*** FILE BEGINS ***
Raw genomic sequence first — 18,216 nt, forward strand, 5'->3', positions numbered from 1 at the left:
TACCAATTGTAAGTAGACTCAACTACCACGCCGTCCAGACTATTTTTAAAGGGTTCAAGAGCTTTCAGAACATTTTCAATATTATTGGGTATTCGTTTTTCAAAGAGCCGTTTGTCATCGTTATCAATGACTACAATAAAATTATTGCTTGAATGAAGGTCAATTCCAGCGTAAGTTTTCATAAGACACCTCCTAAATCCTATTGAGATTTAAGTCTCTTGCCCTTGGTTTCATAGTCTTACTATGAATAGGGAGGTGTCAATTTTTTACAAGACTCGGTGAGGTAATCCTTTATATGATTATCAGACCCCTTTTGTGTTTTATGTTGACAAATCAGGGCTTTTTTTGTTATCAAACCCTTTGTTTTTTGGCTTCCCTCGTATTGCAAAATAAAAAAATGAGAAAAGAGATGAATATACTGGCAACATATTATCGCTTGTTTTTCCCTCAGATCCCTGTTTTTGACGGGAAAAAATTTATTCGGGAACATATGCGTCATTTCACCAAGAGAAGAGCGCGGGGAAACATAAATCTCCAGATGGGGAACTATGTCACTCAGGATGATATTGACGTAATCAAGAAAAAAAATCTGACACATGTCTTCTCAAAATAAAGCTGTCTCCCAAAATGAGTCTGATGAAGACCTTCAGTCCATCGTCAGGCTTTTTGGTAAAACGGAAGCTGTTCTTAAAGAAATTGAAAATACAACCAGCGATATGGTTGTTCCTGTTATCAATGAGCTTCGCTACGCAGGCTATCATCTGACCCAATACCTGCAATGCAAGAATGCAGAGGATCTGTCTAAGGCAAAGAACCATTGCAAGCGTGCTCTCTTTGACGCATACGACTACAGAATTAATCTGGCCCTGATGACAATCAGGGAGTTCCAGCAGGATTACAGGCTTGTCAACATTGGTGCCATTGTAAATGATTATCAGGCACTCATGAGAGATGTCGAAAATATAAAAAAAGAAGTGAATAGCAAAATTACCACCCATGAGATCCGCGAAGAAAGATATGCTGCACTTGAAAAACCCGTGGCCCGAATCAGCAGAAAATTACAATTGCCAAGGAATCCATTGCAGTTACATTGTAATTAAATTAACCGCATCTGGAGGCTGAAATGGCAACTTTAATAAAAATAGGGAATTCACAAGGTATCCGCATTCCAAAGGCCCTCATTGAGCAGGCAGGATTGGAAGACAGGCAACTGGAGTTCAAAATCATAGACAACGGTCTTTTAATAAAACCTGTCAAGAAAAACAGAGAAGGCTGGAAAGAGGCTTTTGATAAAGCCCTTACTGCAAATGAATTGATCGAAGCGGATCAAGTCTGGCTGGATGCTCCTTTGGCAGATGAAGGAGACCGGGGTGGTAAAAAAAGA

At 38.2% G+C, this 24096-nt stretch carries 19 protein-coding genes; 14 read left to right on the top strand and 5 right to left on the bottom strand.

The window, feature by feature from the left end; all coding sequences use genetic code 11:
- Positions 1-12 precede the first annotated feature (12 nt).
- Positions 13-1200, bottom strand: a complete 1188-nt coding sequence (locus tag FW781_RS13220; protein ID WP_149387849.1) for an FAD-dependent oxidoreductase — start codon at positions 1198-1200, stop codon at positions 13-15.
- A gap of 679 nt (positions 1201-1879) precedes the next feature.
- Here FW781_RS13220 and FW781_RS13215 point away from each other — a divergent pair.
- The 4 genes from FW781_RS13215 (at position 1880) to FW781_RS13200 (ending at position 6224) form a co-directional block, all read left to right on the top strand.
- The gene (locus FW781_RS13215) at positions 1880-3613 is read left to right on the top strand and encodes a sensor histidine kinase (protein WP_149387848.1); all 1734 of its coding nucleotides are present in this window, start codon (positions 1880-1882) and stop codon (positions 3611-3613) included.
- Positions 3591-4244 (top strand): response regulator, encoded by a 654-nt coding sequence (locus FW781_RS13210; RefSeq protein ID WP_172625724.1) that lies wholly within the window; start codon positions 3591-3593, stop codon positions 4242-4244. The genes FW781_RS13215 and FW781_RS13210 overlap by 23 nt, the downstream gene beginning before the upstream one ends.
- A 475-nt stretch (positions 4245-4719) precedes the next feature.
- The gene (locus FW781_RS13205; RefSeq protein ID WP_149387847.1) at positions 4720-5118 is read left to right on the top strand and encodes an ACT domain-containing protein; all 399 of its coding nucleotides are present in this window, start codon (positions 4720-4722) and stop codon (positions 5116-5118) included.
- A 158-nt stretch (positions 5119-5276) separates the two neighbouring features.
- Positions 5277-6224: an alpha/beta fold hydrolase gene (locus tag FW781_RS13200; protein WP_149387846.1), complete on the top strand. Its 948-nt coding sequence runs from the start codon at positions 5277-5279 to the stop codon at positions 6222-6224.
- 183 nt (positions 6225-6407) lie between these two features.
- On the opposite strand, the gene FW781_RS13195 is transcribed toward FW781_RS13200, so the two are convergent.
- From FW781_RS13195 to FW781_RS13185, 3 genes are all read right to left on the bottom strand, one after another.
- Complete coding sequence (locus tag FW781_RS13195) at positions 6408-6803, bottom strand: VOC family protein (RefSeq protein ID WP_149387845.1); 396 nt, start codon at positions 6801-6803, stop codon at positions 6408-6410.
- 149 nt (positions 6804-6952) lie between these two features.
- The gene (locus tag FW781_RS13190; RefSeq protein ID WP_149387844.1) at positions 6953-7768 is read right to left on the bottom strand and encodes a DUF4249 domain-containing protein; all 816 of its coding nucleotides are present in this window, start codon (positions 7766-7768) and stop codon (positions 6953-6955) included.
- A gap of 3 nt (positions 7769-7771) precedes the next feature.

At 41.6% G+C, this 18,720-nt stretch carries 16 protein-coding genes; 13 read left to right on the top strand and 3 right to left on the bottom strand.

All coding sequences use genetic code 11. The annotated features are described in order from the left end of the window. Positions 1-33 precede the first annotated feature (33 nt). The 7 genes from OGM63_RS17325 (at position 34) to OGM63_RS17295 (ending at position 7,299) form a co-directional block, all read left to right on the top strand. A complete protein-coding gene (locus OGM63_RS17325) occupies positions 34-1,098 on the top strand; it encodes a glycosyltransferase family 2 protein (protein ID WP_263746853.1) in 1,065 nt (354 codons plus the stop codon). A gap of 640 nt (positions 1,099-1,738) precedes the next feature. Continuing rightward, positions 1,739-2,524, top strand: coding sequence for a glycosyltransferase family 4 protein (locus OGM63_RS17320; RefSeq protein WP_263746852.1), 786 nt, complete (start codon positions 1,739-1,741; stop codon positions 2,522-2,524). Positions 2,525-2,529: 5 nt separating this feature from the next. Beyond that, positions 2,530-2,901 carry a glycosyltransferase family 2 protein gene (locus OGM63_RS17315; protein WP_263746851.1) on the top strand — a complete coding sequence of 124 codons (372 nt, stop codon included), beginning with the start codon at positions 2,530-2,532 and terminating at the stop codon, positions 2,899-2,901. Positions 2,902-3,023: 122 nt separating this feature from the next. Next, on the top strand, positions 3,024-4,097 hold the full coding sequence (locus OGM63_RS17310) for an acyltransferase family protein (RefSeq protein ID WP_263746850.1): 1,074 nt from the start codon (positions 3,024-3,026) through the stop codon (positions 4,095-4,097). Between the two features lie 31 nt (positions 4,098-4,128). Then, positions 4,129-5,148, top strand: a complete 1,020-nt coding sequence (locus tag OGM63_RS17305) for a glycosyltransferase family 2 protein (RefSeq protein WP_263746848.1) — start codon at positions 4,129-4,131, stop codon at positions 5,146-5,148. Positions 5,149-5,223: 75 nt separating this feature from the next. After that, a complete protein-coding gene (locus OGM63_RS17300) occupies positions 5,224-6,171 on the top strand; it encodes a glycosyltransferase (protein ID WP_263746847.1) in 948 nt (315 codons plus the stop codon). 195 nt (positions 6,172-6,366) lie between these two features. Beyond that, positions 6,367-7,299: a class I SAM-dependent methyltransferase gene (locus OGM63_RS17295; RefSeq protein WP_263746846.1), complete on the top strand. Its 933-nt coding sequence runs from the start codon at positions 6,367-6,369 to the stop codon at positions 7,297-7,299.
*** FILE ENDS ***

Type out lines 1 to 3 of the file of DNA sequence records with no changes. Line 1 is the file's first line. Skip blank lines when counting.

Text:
Raw genomic sequence first — 18,216 nt, forward strand, 5'->3', positions numbered from 1 at the left:
TACCAATTGTAAGTAGACTCAACTACCACGCCGTCCAGACTATTTTTAAAGGGTTCAAGAGCTTTCAGAACATTTTCAATATTATTGGGTATTCGTTTTTCAAAGAGCCGTTTGTCATCGTTATCAATGACTACAATAAAATTATTGCTTGAATGAAGGTCAATTCCAGCGTAAGTTTTCATAAGACACCTCCTAAATCCTATTGAGATTTAAGTCTCTTGCCCTTGGTTTCATAGTCTTACTATGAATAGGGAGGTGTCAATTTTTTACAAGACTCGGTGAGGTAATCCTTTATATGATTATCAGACCCCTTTTGTGTTTTATGTTGACAAATCAGGGCTTTTTTTGTTATCAAACCCTTTGTTTTTTGGCTTCCCTCGTATTGCAAAATAAAAAAATGAGAAAAGAGATGAATATACTGGCAACATATTATCGCTTGTTTTTCCCTCAGATCCCTGTTTTTGACGGGAAAAAATTTATTCGGGAACATATGCGTCATTTCACCAAGAGAAGAGCGCGGGGAAACATAAATCTCCAGATGGGGAACTATGTCACTCAGGATGATATTGACGTAATCAAGAAAAAAAATCTGACACATGTCTTCTCAAAATAAAGCTGTCTCCCAAAATGAGTCTGATGAAGACCTTCAGTCCATCGTCAGGCTTTTTGGTAAAACGGAAGCTGTTCTTAAAGAAATTGAAAATACAACCAGCGATATGGTTGTTCCTGTTATCAATGAGCTTCGCTACGCAGGCTATCATCTGACCCAATACCTGCAATGCAAGAATGCAGAGGATCTGTCTAAGGCAAAGAACCATTGCAAGCGTGCTCTCTTTGACGCATACGACTACAGAATTAATCTGGCCCTGATGACAATCAGGGAGTTCCAGCAGGATTACAGGCTTGTCAACATTGGTGCCATTGTAAATGATTATCAGGCACTCATGAGAGATGTCGAAAATATAAAAAAAGAAGTGAATAGCAAAATTACCACCCATGAGATCCGCGAAGAAAGATATGCTGCACTTGAAAAACCCGTGGCCCGAATCAGCAGAAAATTACAATTGCCAAGGAATCCATTGCAGTTACATTGTAATTAAATTAACCGCATCTGGAGGCTGAAATGGCAACTTTAATAAAAATAGGGAATTCACAAGGTATCCGCATTCCAAAGGCCCTCATTGAGCAGGCAGGATTGGAAGACAGGCAACTGGAGTTCAAAATCATAGACAACGGTCTTTTAATAAAACCTGTCAAGAAAAACAGAGAAGGCTGGAAAGAGGCTTTTGATAAAGCCCTTACTGCAAATGAATTGATCGAAGCGGATCAAGTCTGGCTGGATGCTCCTTTGGCAGATGAAGGAGACCGGGGTGGTAAAAAAAGA

At 38.2% G+C, this 24096-nt stretch carries 19 protein-coding genes; 14 read left to right on the top strand and 5 right to left on the bottom strand.